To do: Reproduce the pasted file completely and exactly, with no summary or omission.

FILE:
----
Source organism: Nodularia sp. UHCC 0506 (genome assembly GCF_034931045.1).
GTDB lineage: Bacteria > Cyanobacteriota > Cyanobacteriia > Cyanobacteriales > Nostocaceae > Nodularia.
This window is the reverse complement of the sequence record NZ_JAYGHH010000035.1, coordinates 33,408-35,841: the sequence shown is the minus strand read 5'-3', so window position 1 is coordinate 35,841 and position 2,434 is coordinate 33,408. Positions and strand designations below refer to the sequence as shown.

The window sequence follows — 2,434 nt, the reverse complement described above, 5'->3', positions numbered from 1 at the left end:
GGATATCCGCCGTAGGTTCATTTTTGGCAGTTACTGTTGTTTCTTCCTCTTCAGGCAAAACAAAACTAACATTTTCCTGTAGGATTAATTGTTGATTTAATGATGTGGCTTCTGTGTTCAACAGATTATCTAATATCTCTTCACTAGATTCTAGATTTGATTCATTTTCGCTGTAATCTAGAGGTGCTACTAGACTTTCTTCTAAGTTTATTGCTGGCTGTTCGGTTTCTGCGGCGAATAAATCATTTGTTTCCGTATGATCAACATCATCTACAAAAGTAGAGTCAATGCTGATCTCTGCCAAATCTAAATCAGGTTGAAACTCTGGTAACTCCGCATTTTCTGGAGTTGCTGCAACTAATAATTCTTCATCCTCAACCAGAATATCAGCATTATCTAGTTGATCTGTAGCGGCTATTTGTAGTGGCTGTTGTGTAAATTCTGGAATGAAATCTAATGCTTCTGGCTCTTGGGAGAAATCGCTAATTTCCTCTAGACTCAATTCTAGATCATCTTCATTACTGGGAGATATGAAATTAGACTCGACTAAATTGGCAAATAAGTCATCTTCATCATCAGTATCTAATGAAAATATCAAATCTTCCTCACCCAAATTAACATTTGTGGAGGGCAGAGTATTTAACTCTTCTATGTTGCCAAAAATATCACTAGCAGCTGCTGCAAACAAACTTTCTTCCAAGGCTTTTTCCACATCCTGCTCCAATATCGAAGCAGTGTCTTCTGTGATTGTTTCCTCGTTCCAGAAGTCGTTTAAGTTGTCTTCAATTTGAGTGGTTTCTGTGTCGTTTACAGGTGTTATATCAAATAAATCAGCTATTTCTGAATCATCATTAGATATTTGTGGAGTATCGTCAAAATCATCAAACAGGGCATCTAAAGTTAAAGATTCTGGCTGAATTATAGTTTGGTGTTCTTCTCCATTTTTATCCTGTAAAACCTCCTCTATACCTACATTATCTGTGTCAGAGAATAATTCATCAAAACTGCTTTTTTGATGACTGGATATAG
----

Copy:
Source organism: Nodularia sp. UHCC 0506 (genome assembly GCF_034931045.1).
GTDB lineage: Bacteria > Cyanobacteriota > Cyanobacteriia > Cyanobacteriales > Nostocaceae > Nodularia.
This window is the reverse complement of the sequence record NZ_JAYGHH010000035.1, coordinates 33,408-35,841: the sequence shown is the minus strand read 5'-3', so window position 1 is coordinate 35,841 and position 2,434 is coordinate 33,408. Positions and strand designations below refer to the sequence as shown.

The window sequence follows — 2,434 nt, the reverse complement described above, 5'->3', positions numbered from 1 at the left end:
GGATATCCGCCGTAGGTTCATTTTTGGCAGTTACTGTTGTTTCTTCCTCTTCAGGCAAAACAAAACTAACATTTTCCTGTAGGATTAATTGTTGATTTAATGATGTGGCTTCTGTGTTCAACAGATTATCTAATATCTCTTCACTAGATTCTAGATTTGATTCATTTTCGCTGTAATCTAGAGGTGCTACTAGACTTTCTTCTAAGTTTATTGCTGGCTGTTCGGTTTCTGCGGCGAATAAATCATTTGTTTCCGTATGATCAACATCATCTACAAAAGTAGAGTCAATGCTGATCTCTGCCAAATCTAAATCAGGTTGAAACTCTGGTAACTCCGCATTTTCTGGAGTTGCTGCAACTAATAATTCTTCATCCTCAACCAGAATATCAGCATTATCTAGTTGATCTGTAGCGGCTATTTGTAGTGGCTGTTGTGTAAATTCTGGAATGAAATCTAATGCTTCTGGCTCTTGGGAGAAATCGCTAATTTCCTCTAGACTCAATTCTAGATCATCTTCATTACTGGGAGATATGAAATTAGACTCGACTAAATTGGCAAATAAGTCATCTTCATCATCAGTATCTAATGAAAATATCAAATCTTCCTCACCCAAATTAACATTTGTGGAGGGCAGAGTATTTAACTCTTCTATGTTGCCAAAAATATCACTAGCAGCTGCTGCAAACAAACTTTCTTCCAAGGCTTTTTCCACATCCTGCTCCAATATCGAAGCAGTGTCTTCTGTGATTGTTTCCTCGTTCCAGAAGTCGTTTAAGTTGTCTTCAATTTGAGTGGTTTCTGTGTCGTTTACAGGTGTTATATCAAATAAATCAGCTATTTCTGAATCATCATTAGATATTTGTGGAGTATCGTCAAAATCATCAAACAGGGCATCTAAAGTTAAAGATTCTGGCTGAATTATAGTTTGGTGTTCTTCTCCATTTTTATCCTGTAAAACCTCCTCTATACCTACATTATCTGTGTCAGAGAATAATTCATCAAAACTGCTTTTTTGATGACTGGATATAG